Asthma (from the Greek άσθμα, ásthma, "panting") is the common chronic inflammatory disease of the airways characterized by variable and recurring symptoms, reversible airflow obstruction, and bronchospasm. Symptoms include wheezing, coughing, chest tightness, and shortness of breath. It is thought to be caused by a combination of genetic and environmental factors.
Asthma Stories
  • Molds Linked to Asthma In Children

    Molds that may produce mycotoxins should be considered hazardous to children. Exposure to moldy homes increases the likelihood of children developing asthma.
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    Asthma In Kids linked to Electronic Appliances

    Research introduces a new data connecting asthma in children to mothers who received high levels of exposure from vacuums, hair dryers and microwave ovens during pregnancy.
  • Breastfeeding My Reduce Risk of Asthma

    feeding a baby on only breast milk for up to six months after birth can reduce the risk of developing asthma-related symptoms in early childhood.
  • Why does flu trigger asthma?

    When children with asthma get the flu, they often land in the hospital gasping for air. Researchers at Children's Hospital Boston have found a previously unknown biological pathway explaining why influenza induces asthma attacks.
  • New tool to assess asthma-related anxiety

    New tool to assess asthma-related anxiety

    When children or adolescents with asthma and their parents become overly anxious about the disorder, it may impair their ability to manage the asthma effectively. A new, effective tool to assess asthma-related anxiety is described in an article in Pediatric Allergy, Immunology, and Pulmonology, a peer-reviewed journal published by Mary Ann Liebert, Inc. The article is available free online.
  • La Jolla Institute identifies new therapeutic target for asthma, COPD and other lung disorders

    Michael Croft, Ph.D., a researcher at the La Jolla Institute for Allergy & Immunology, has discovered a molecule's previously unknown role as a major trigger for airway remodeling, which impairs lung function, making the molecule a promising therapeutic target for chronic asthma, chronic obstructive pulmonary disease (COPD) and several other lung conditions. A scientific paper on Dr. Croft's finding was published online today in the prestigious journal, Nature Medicine.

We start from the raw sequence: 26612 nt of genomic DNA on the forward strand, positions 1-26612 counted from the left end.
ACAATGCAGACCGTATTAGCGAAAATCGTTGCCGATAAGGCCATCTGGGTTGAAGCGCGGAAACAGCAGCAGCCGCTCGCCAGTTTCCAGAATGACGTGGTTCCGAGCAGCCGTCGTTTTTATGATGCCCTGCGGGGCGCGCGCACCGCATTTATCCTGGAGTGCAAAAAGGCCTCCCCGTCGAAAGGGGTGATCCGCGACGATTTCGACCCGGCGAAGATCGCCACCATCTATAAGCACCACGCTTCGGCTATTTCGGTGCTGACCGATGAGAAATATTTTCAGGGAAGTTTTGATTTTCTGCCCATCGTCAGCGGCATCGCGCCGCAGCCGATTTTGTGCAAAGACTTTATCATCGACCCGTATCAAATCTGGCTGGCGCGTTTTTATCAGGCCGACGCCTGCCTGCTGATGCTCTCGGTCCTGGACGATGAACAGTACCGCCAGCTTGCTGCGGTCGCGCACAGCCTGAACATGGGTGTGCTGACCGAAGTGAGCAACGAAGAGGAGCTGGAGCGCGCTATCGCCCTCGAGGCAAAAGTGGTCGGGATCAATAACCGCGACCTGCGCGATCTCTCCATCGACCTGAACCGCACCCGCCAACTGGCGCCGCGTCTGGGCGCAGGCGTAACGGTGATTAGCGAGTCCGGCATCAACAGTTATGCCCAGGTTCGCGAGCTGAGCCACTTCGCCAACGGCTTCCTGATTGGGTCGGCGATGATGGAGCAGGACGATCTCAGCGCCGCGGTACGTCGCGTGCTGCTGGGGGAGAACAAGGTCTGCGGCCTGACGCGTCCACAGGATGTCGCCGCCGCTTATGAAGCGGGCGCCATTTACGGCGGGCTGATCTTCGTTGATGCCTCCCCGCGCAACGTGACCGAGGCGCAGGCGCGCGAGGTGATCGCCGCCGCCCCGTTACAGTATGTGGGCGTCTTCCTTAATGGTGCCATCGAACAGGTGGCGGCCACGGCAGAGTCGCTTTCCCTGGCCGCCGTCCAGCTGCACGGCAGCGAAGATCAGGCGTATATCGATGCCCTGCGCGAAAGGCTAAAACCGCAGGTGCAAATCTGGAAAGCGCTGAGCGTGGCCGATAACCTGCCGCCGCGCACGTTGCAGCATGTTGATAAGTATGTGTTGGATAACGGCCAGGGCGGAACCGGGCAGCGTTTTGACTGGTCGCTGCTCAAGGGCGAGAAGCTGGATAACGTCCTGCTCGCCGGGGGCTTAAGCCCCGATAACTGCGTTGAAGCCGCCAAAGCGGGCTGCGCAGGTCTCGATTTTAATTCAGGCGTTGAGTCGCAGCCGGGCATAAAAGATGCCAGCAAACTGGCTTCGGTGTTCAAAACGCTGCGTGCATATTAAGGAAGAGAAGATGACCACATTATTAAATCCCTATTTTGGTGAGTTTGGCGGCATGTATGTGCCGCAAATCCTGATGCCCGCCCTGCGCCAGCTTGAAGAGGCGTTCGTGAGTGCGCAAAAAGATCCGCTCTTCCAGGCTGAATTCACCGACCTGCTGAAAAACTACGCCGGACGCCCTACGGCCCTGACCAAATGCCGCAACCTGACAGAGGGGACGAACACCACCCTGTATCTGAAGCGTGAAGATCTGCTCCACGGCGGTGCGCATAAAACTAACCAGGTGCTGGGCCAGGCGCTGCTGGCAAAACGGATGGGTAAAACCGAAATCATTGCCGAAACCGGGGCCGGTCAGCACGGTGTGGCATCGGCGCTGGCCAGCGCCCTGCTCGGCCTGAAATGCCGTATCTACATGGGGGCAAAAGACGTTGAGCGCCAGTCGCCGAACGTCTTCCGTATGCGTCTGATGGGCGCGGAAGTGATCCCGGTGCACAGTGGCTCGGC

• Childhood eczema and hay fever leads to adult allergic asthma

    Childhood eczema and hay fever leads to adult allergic asthma

    Children who have eczema, particularly when occurring with hay fever, are nine times more likely to develop allergic asthma in their 40s, a new study reveals.
  • Research explores link between asthma and smoking

    Research explores link between asthma and smoking

    New research out of the University of Cincinnati suggests that being diagnosed with asthma is significantly associated with a greater risk for a lifetime history of daily smoking and nicotine dependence.
  • Young asthmatics are leaving emergency rooms missing critical documentation

    It sounds unbelievably simple but it's true - a written action plan for asthma treatment, attached to the drug prescription, improves asthma control in children.
  • Protein associated with allergic response causes airway changes in asthma patients

    Changes that occur in the airways of asthma patients are in part caused by the naturally occurring protein interleukin-13 (IL-13) which stimulates invasion of airway cells called fibroblasts, according to a study conducted by researchers at Duke University.
  • Family mealtimes play a role in health of children with asthma

    Family mealtimes play a role in health of children with asthma

    The amount of time families spend eating meals together has been linked to the health and well-being of children and teens, with families who eat together regularly reporting declines in substance abuse, eating disorders, and unhealthy weight in their children.
  • Discovery could lead to new therapies for asthma, COPD

    Researchers have proved that a single "master switch" enzyme, known as aldose reductase, is key in producing excess mucous that clogs the airways of people with asthma and chronic obstructive pulmonary disease (COPD).